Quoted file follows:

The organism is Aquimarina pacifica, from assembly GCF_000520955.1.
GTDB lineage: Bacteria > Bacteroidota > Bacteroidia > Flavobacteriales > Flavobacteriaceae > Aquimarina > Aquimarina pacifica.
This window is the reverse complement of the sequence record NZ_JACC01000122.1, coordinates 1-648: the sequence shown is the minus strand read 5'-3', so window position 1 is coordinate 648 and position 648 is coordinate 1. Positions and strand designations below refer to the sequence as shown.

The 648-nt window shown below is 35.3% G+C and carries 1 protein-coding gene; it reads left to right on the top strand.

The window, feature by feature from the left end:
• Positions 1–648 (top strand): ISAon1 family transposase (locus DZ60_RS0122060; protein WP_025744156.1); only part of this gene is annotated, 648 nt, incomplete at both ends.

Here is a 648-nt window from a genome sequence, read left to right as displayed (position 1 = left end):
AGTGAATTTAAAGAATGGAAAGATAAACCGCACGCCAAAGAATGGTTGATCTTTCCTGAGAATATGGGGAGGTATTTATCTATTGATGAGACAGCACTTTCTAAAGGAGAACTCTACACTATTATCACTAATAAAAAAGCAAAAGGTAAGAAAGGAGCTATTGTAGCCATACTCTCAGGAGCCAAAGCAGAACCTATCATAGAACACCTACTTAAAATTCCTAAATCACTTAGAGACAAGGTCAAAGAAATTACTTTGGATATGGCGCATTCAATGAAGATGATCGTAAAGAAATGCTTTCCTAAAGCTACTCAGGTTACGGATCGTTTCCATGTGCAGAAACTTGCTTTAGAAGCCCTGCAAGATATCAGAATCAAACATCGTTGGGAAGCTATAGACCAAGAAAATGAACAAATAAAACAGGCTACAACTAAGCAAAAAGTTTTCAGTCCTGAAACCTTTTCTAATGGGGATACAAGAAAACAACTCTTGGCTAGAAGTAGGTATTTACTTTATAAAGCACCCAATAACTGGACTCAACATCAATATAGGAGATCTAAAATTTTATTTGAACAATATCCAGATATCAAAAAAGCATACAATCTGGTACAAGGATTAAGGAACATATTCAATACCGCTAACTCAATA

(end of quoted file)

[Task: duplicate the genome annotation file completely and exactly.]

The organism is Aquimarina pacifica, from assembly GCF_000520955.1.
GTDB lineage: Bacteria > Bacteroidota > Bacteroidia > Flavobacteriales > Flavobacteriaceae > Aquimarina > Aquimarina pacifica.
This window is the reverse complement of the sequence record NZ_JACC01000122.1, coordinates 1-648: the sequence shown is the minus strand read 5'-3', so window position 1 is coordinate 648 and position 648 is coordinate 1. Positions and strand designations below refer to the sequence as shown.

The 648-nt window shown below is 35.3% G+C and carries 1 protein-coding gene; it reads left to right on the top strand.

The window, feature by feature from the left end:
• Positions 1–648 (top strand): ISAon1 family transposase (locus DZ60_RS0122060; protein WP_025744156.1); only part of this gene is annotated, 648 nt, incomplete at both ends.

Here is a 648-nt window from a genome sequence, read left to right as displayed (position 1 = left end):
AGTGAATTTAAAGAATGGAAAGATAAACCGCACGCCAAAGAATGGTTGATCTTTCCTGAGAATATGGGGAGGTATTTATCTATTGATGAGACAGCACTTTCTAAAGGAGAACTCTACACTATTATCACTAATAAAAAAGCAAAAGGTAAGAAAGGAGCTATTGTAGCCATACTCTCAGGAGCCAAAGCAGAACCTATCATAGAACACCTACTTAAAATTCCTAAATCACTTAGAGACAAGGTCAAAGAAATTACTTTGGATATGGCGCATTCAATGAAGATGATCGTAAAGAAATGCTTTCCTAAAGCTACTCAGGTTACGGATCGTTTCCATGTGCAGAAACTTGCTTTAGAAGCCCTGCAAGATATCAGAATCAAACATCGTTGGGAAGCTATAGACCAAGAAAATGAACAAATAAAACAGGCTACAACTAAGCAAAAAGTTTTCAGTCCTGAAACCTTTTCTAATGGGGATACAAGAAAACAACTCTTGGCTAGAAGTAGGTATTTACTTTATAAAGCACCCAATAACTGGACTCAACATCAATATAGGAGATCTAAAATTTTATTTGAACAATATCCAGATATCAAAAAAGCATACAATCTGGTACAAGGATTAAGGAACATATTCAATACCGCTAACTCAATA